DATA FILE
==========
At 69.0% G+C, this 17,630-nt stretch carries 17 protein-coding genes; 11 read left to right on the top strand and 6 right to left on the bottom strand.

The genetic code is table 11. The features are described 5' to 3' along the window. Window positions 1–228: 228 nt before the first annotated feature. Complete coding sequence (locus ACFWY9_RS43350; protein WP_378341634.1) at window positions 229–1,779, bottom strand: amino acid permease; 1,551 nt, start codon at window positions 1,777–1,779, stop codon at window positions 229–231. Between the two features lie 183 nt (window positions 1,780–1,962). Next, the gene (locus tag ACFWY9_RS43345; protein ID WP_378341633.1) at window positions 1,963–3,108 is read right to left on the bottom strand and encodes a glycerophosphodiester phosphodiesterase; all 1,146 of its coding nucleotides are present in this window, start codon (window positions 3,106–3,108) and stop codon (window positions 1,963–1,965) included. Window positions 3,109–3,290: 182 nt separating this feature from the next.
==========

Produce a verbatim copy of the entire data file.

At 69.0% G+C, this 17,630-nt stretch carries 17 protein-coding genes; 11 read left to right on the top strand and 6 right to left on the bottom strand.

The genetic code is table 11. The features are described 5' to 3' along the window. Window positions 1–228: 228 nt before the first annotated feature. Complete coding sequence (locus ACFWY9_RS43350; protein WP_378341634.1) at window positions 229–1,779, bottom strand: amino acid permease; 1,551 nt, start codon at window positions 1,777–1,779, stop codon at window positions 229–231. Between the two features lie 183 nt (window positions 1,780–1,962). Next, the gene (locus tag ACFWY9_RS43345; protein ID WP_378341633.1) at window positions 1,963–3,108 is read right to left on the bottom strand and encodes a glycerophosphodiester phosphodiesterase; all 1,146 of its coding nucleotides are present in this window, start codon (window positions 3,106–3,108) and stop codon (window positions 1,963–1,965) included. Window positions 3,109–3,290: 182 nt separating this feature from the next.